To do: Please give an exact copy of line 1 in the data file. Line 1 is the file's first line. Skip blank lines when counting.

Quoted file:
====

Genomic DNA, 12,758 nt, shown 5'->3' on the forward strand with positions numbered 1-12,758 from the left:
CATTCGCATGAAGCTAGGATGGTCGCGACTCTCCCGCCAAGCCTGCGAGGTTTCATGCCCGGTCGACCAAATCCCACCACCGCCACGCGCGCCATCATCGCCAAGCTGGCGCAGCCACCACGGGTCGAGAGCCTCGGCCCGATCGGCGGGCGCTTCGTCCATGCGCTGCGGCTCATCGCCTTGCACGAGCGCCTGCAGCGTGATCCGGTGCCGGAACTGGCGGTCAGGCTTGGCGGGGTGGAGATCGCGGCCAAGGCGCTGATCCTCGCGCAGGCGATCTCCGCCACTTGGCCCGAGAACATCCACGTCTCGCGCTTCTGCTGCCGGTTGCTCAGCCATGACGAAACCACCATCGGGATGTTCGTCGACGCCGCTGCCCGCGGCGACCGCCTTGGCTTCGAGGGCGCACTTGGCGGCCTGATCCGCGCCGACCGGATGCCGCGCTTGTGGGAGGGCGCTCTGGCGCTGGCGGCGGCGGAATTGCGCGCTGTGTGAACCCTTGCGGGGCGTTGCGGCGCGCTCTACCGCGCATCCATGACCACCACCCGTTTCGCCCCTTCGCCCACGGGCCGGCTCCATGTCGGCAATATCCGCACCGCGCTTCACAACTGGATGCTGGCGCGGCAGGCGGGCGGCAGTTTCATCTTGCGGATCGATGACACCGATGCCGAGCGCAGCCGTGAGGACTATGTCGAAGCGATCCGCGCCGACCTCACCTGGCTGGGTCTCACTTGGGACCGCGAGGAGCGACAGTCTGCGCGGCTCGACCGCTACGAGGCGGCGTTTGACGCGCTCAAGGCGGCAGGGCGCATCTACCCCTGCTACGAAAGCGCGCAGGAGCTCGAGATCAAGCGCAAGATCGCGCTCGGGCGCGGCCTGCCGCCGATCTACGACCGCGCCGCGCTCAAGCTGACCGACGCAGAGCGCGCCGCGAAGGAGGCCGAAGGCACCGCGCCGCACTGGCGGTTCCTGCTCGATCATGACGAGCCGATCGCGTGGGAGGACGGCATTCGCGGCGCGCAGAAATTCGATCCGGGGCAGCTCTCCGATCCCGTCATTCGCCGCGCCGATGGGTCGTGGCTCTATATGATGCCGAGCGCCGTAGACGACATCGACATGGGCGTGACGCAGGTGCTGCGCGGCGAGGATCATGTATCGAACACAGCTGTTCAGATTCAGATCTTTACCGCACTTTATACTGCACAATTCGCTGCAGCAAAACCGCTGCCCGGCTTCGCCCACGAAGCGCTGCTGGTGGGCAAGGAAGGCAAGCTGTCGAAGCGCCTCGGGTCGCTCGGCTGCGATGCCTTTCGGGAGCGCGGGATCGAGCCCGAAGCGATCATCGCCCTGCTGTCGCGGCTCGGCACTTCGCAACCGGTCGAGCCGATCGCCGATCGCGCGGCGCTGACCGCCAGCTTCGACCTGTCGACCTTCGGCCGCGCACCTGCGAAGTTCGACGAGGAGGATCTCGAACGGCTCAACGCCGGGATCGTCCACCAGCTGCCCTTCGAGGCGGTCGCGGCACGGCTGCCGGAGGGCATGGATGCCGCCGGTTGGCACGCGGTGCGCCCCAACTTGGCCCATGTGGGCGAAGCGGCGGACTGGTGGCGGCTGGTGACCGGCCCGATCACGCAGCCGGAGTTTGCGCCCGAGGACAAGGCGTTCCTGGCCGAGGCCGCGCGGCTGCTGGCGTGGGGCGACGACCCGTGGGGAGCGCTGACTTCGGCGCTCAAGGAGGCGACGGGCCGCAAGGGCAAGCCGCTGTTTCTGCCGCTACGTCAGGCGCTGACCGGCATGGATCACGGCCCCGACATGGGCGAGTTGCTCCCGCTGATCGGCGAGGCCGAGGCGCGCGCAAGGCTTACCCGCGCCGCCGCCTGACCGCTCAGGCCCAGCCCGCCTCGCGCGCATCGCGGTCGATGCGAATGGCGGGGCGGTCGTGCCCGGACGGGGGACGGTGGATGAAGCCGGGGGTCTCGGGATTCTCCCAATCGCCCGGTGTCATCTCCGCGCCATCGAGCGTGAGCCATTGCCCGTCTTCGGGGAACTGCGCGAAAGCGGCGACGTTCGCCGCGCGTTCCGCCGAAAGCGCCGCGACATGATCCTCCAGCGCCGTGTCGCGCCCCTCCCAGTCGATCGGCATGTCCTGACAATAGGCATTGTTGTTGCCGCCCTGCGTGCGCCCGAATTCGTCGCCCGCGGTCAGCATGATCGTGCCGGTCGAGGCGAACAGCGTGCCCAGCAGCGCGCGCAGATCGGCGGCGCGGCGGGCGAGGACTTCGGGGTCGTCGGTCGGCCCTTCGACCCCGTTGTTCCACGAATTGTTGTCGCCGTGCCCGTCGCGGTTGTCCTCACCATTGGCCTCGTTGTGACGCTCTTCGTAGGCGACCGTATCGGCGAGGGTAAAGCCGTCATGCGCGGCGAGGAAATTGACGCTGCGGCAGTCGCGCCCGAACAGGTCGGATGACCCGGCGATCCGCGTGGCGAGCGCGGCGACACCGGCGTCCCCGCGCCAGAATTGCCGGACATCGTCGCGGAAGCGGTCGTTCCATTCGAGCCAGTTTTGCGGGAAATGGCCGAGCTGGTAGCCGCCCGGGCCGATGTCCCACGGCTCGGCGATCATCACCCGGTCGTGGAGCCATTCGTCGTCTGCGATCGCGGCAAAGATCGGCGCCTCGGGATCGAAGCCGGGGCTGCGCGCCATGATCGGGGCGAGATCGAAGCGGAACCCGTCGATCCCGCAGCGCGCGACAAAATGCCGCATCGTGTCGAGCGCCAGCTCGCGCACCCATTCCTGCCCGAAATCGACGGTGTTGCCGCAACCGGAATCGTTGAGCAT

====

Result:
Genomic DNA, 12,758 nt, shown 5'->3' on the forward strand with positions numbered 1-12,758 from the left: